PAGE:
The Universe Has At Least Two Trillion Galaxies: Why Is The Finding Important?
(Photo : Bill Ingalls / NASA / Getty Images)
The size of the universe is incomprehensible, and now the sheer scale of it has become even more unfathomable after a recent study suggested there are 10 times the numbers of galaxies as previously believed. According to astrophysicist Christopher J. Conselice from England's University of Nottingham, the universe has at least two trillion galaxies.
The researching team conducted a study based on sky surveys by the Hubble Space Telescope and other instruments to peer not only far away but also far back, through a period of about 13 billion years ago. The scientists created three dimensional models to calculate the number of galaxies present at different points of time. Along with carrying out observations, the team of astrophysicists also reportedly did some mathematical calculations to come up with the figure of two trillion galaxies. "It's much bigger than anyone would have guessed," said Christopher J. Conselice. "And the real number could be even higher."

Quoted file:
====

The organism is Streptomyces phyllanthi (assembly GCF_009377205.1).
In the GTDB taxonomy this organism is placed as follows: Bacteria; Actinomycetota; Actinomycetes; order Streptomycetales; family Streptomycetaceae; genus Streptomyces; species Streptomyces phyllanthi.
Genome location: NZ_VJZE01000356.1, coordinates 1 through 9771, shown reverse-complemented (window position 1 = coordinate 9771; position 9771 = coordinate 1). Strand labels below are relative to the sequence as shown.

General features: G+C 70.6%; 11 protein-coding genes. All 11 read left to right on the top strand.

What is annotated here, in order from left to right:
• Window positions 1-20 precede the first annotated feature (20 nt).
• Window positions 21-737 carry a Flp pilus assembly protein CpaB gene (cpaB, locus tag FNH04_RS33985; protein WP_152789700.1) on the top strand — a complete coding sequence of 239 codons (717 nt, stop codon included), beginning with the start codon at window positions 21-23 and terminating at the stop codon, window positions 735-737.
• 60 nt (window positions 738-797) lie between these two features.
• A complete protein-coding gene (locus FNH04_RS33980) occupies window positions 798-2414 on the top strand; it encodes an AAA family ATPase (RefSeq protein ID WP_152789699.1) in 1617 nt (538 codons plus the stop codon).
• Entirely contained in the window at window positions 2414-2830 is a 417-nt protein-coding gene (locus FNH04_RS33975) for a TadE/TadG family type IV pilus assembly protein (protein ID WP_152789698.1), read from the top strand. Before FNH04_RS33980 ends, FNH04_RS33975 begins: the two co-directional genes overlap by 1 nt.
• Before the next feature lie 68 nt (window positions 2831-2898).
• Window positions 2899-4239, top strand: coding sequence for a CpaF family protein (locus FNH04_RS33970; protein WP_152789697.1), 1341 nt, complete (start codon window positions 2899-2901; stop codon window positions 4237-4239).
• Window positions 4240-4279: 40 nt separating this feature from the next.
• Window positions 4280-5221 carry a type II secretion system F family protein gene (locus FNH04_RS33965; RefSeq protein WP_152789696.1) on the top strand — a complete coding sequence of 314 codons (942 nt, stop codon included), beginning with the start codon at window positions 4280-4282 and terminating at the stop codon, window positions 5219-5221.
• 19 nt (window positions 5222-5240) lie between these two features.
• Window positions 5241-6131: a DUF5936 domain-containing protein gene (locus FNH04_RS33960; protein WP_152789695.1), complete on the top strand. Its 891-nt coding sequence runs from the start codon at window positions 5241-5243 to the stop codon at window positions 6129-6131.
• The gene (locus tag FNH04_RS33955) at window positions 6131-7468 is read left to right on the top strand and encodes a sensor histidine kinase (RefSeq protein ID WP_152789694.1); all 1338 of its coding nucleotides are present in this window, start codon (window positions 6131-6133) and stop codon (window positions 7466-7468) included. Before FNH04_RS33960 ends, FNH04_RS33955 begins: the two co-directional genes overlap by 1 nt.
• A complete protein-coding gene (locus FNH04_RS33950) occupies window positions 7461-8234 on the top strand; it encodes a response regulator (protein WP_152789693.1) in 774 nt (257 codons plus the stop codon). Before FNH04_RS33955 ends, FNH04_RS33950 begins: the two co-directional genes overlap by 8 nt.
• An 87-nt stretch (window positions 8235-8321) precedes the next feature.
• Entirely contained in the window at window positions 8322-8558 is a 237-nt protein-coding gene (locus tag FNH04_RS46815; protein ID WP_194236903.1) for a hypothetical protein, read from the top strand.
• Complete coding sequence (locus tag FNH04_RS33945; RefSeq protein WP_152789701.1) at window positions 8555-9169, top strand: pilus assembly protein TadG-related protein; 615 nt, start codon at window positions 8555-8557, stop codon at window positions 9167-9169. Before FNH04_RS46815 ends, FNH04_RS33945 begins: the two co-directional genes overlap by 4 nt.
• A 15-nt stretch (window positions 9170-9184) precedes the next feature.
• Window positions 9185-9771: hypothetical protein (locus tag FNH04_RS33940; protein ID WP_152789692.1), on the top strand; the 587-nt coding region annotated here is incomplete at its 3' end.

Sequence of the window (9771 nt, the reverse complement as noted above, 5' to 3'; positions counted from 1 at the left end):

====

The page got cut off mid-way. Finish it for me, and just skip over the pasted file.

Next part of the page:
Earlier estimates had put the number of galaxies to around 200 billion galaxies in the observable universe. According to the researchers, the new findings have important implications for comprehending the evolution of the universe. During their research, the team found that the oldest galaxies had a lower mass, akin to some of the small satellite galaxies located near the Milky Way. Furthermore, at the present juncture in time, low mass galaxies are 10 times fewer in the universe which suggests that over a time period of billions, such galaxies have been colliding and joining together.
As per the scientists, the launch of the James Webb Space Telescope in 2018 will also have important implications for the further study of the universe as well as estimating the number of galaxies. The telescope will reportedly be able to find the galaxies which are barely detectable at present, especially the lower mass galaxies which were among the first to form in the universe.